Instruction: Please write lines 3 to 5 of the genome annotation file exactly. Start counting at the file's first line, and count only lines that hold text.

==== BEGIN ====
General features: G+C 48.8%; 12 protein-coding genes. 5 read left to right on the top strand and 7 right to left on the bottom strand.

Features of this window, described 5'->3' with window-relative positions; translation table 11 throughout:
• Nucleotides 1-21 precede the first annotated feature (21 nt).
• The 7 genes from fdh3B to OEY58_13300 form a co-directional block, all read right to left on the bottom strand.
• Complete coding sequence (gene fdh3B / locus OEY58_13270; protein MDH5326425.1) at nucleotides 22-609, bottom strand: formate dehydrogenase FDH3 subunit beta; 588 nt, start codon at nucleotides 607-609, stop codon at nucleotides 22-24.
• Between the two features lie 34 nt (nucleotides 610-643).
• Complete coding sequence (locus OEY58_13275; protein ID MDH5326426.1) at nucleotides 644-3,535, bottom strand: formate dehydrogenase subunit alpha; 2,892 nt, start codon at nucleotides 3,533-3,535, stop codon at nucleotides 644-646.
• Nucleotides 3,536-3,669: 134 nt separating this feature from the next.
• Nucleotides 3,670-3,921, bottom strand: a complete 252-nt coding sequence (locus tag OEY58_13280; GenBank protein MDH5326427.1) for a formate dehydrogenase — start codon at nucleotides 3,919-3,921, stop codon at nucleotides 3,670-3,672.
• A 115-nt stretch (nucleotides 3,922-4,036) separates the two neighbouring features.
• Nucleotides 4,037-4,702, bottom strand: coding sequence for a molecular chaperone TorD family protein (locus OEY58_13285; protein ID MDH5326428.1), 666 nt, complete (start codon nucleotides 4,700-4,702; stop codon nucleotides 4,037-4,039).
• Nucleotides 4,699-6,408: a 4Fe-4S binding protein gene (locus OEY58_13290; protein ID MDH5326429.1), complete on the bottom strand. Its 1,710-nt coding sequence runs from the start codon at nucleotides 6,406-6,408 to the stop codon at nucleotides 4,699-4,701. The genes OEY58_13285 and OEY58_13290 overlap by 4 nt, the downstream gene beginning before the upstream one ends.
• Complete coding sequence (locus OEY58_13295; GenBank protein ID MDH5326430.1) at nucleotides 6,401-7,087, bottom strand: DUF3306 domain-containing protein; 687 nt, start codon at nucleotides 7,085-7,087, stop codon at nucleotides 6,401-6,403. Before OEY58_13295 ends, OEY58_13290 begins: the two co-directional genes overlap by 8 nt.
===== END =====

• Nucleotides 1-21 precede the first annotated feature (21 nt).
• The 7 genes from fdh3B to OEY58_13300 form a co-directional block, all read right to left on the bottom strand.
• Complete coding sequence (gene fdh3B / locus OEY58_13270; protein MDH5326425.1) at nucleotides 22-609, bottom strand: formate dehydrogenase FDH3 subunit beta; 588 nt, start codon at nucleotides 607-609, stop codon at nucleotides 22-24.